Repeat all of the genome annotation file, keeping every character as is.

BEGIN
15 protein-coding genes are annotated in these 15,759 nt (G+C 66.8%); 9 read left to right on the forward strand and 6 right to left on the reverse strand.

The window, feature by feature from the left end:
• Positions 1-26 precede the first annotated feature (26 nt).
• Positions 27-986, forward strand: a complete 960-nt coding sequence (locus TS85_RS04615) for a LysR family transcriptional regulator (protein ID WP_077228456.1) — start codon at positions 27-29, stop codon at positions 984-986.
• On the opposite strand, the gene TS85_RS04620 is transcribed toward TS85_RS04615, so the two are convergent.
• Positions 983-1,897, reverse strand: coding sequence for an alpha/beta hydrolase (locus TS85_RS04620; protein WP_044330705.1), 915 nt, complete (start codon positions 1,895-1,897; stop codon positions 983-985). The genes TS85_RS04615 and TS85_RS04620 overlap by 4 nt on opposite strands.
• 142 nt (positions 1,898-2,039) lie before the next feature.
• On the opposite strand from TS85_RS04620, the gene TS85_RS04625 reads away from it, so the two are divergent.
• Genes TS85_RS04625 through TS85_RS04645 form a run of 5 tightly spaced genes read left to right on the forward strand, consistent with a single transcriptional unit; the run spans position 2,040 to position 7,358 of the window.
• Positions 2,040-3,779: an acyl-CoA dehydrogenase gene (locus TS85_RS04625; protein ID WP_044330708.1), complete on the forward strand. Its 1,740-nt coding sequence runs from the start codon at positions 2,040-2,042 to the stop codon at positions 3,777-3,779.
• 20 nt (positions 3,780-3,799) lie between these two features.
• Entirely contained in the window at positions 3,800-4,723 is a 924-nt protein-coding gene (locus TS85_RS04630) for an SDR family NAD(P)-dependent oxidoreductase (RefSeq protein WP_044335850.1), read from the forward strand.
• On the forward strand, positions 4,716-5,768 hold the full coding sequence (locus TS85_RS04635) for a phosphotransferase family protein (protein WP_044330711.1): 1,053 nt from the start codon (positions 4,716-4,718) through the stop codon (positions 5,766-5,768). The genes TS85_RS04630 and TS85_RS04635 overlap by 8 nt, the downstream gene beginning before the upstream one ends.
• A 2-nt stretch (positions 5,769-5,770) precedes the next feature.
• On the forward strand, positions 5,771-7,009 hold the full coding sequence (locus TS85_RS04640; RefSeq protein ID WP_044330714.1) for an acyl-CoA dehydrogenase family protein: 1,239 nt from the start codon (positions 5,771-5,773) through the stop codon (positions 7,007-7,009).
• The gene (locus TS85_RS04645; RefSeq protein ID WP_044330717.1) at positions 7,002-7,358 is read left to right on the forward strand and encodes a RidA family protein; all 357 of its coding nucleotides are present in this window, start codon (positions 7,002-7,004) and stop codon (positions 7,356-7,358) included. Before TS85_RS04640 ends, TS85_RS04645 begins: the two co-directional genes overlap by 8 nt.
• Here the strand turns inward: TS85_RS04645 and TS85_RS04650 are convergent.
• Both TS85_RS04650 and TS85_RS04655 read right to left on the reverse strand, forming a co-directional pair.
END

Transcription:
15 protein-coding genes are annotated in these 15,759 nt (G+C 66.8%); 9 read left to right on the forward strand and 6 right to left on the reverse strand.

The window, feature by feature from the left end:
• Positions 1-26 precede the first annotated feature (26 nt).
• Positions 27-986, forward strand: a complete 960-nt coding sequence (locus TS85_RS04615) for a LysR family transcriptional regulator (protein ID WP_077228456.1) — start codon at positions 27-29, stop codon at positions 984-986.
• On the opposite strand, the gene TS85_RS04620 is transcribed toward TS85_RS04615, so the two are convergent.
• Positions 983-1,897, reverse strand: coding sequence for an alpha/beta hydrolase (locus TS85_RS04620; protein WP_044330705.1), 915 nt, complete (start codon positions 1,895-1,897; stop codon positions 983-985). The genes TS85_RS04615 and TS85_RS04620 overlap by 4 nt on opposite strands.
• 142 nt (positions 1,898-2,039) lie before the next feature.
• On the opposite strand from TS85_RS04620, the gene TS85_RS04625 reads away from it, so the two are divergent.
• Genes TS85_RS04625 through TS85_RS04645 form a run of 5 tightly spaced genes read left to right on the forward strand, consistent with a single transcriptional unit; the run spans position 2,040 to position 7,358 of the window.
• Positions 2,040-3,779: an acyl-CoA dehydrogenase gene (locus TS85_RS04625; protein ID WP_044330708.1), complete on the forward strand. Its 1,740-nt coding sequence runs from the start codon at positions 2,040-2,042 to the stop codon at positions 3,777-3,779.
• 20 nt (positions 3,780-3,799) lie between these two features.
• Entirely contained in the window at positions 3,800-4,723 is a 924-nt protein-coding gene (locus TS85_RS04630) for an SDR family NAD(P)-dependent oxidoreductase (RefSeq protein WP_044335850.1), read from the forward strand.
• On the forward strand, positions 4,716-5,768 hold the full coding sequence (locus TS85_RS04635) for a phosphotransferase family protein (protein WP_044330711.1): 1,053 nt from the start codon (positions 4,716-4,718) through the stop codon (positions 5,766-5,768). The genes TS85_RS04630 and TS85_RS04635 overlap by 8 nt, the downstream gene beginning before the upstream one ends.
• A 2-nt stretch (positions 5,769-5,770) precedes the next feature.
• On the forward strand, positions 5,771-7,009 hold the full coding sequence (locus TS85_RS04640; RefSeq protein ID WP_044330714.1) for an acyl-CoA dehydrogenase family protein: 1,239 nt from the start codon (positions 5,771-5,773) through the stop codon (positions 7,007-7,009).
• The gene (locus TS85_RS04645; RefSeq protein ID WP_044330717.1) at positions 7,002-7,358 is read left to right on the forward strand and encodes a RidA family protein; all 357 of its coding nucleotides are present in this window, start codon (positions 7,002-7,004) and stop codon (positions 7,356-7,358) included. Before TS85_RS04640 ends, TS85_RS04645 begins: the two co-directional genes overlap by 8 nt.
• Here the strand turns inward: TS85_RS04645 and TS85_RS04650 are convergent.
• Both TS85_RS04650 and TS85_RS04655 read right to left on the reverse strand, forming a co-directional pair.